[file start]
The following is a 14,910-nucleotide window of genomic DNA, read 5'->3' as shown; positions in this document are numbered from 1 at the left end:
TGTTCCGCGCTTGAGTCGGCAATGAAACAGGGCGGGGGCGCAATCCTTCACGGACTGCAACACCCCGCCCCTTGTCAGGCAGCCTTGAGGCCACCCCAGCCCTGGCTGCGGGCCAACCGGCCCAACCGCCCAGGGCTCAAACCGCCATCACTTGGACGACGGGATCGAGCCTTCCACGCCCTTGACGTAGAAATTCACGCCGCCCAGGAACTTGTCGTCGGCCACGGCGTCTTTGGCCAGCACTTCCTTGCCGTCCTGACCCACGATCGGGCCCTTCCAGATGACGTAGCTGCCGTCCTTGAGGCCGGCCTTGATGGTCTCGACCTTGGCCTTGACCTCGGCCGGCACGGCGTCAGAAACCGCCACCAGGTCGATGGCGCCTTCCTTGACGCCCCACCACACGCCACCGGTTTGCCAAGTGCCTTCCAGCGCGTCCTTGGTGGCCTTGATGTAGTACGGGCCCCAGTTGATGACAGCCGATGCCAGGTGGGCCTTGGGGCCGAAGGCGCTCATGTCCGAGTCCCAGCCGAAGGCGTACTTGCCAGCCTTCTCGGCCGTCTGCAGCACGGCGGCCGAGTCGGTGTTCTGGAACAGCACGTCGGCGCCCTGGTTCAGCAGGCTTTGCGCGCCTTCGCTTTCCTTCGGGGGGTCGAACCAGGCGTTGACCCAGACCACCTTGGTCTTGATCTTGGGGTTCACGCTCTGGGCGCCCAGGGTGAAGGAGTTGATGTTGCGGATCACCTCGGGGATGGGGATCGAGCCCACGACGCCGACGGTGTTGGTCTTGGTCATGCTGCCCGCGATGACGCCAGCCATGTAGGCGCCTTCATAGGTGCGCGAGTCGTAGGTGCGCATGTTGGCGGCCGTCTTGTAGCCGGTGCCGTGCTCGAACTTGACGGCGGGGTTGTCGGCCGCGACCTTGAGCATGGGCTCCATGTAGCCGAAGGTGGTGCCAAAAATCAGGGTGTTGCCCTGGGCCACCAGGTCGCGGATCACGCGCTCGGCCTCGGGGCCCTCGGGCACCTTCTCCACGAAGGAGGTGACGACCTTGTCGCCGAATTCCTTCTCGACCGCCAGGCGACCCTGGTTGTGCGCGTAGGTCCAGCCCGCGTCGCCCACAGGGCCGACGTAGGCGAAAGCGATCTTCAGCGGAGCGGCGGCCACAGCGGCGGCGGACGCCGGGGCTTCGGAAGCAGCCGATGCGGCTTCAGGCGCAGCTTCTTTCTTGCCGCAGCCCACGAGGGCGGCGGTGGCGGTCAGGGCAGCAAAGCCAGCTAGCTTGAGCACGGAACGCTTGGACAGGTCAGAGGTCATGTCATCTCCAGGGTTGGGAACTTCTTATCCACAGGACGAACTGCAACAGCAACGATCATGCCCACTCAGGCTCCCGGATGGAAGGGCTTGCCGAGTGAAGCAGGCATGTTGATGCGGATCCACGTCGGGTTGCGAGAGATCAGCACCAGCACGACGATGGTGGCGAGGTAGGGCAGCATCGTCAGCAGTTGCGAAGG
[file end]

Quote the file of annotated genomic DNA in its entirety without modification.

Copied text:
The following is a 14,910-nucleotide window of genomic DNA, read 5'->3' as shown; positions in this document are numbered from 1 at the left end:
TGTTCCGCGCTTGAGTCGGCAATGAAACAGGGCGGGGGCGCAATCCTTCACGGACTGCAACACCCCGCCCCTTGTCAGGCAGCCTTGAGGCCACCCCAGCCCTGGCTGCGGGCCAACCGGCCCAACCGCCCAGGGCTCAAACCGCCATCACTTGGACGACGGGATCGAGCCTTCCACGCCCTTGACGTAGAAATTCACGCCGCCCAGGAACTTGTCGTCGGCCACGGCGTCTTTGGCCAGCACTTCCTTGCCGTCCTGACCCACGATCGGGCCCTTCCAGATGACGTAGCTGCCGTCCTTGAGGCCGGCCTTGATGGTCTCGACCTTGGCCTTGACCTCGGCCGGCACGGCGTCAGAAACCGCCACCAGGTCGATGGCGCCTTCCTTGACGCCCCACCACACGCCACCGGTTTGCCAAGTGCCTTCCAGCGCGTCCTTGGTGGCCTTGATGTAGTACGGGCCCCAGTTGATGACAGCCGATGCCAGGTGGGCCTTGGGGCCGAAGGCGCTCATGTCCGAGTCCCAGCCGAAGGCGTACTTGCCAGCCTTCTCGGCCGTCTGCAGCACGGCGGCCGAGTCGGTGTTCTGGAACAGCACGTCGGCGCCCTGGTTCAGCAGGCTTTGCGCGCCTTCGCTTTCCTTCGGGGGGTCGAACCAGGCGTTGACCCAGACCACCTTGGTCTTGATCTTGGGGTTCACGCTCTGGGCGCCCAGGGTGAAGGAGTTGATGTTGCGGATCACCTCGGGGATGGGGATCGAGCCCACGACGCCGACGGTGTTGGTCTTGGTCATGCTGCCCGCGATGACGCCAGCCATGTAGGCGCCTTCATAGGTGCGCGAGTCGTAGGTGCGCATGTTGGCGGCCGTCTTGTAGCCGGTGCCGTGCTCGAACTTGACGGCGGGGTTGTCGGCCGCGACCTTGAGCATGGGCTCCATGTAGCCGAAGGTGGTGCCAAAAATCAGGGTGTTGCCCTGGGCCACCAGGTCGCGGATCACGCGCTCGGCCTCGGGGCCCTCGGGCACCTTCTCCACGAAGGAGGTGACGACCTTGTCGCCGAATTCCTTCTCGACCGCCAGGCGACCCTGGTTGTGCGCGTAGGTCCAGCCCGCGTCGCCCACAGGGCCGACGTAGGCGAAAGCGATCTTCAGCGGAGCGGCGGCCACAGCGGCGGCGGACGCCGGGGCTTCGGAAGCAGCCGATGCGGCTTCAGGCGCAGCTTCTTTCTTGCCGCAGCCCACGAGGGCGGCGGTGGCGGTCAGGGCAGCAAAGCCAGCTAGCTTGAGCACGGAACGCTTGGACAGGTCAGAGGTCATGTCATCTCCAGGGTTGGGAACTTCTTATCCACAGGACGAACTGCAACAGCAACGATCATGCCCACTCAGGCTCCCGGATGGAAGGGCTTGCCGAGTGAAGCAGGCATGTTGATGCGGATCCACGTCGGGTTGCGAGAGATCAGCACCAGCACGACGATGGTGGCGAGGTAGGGCAGCATCGTCAGCAGTTGCGAAGG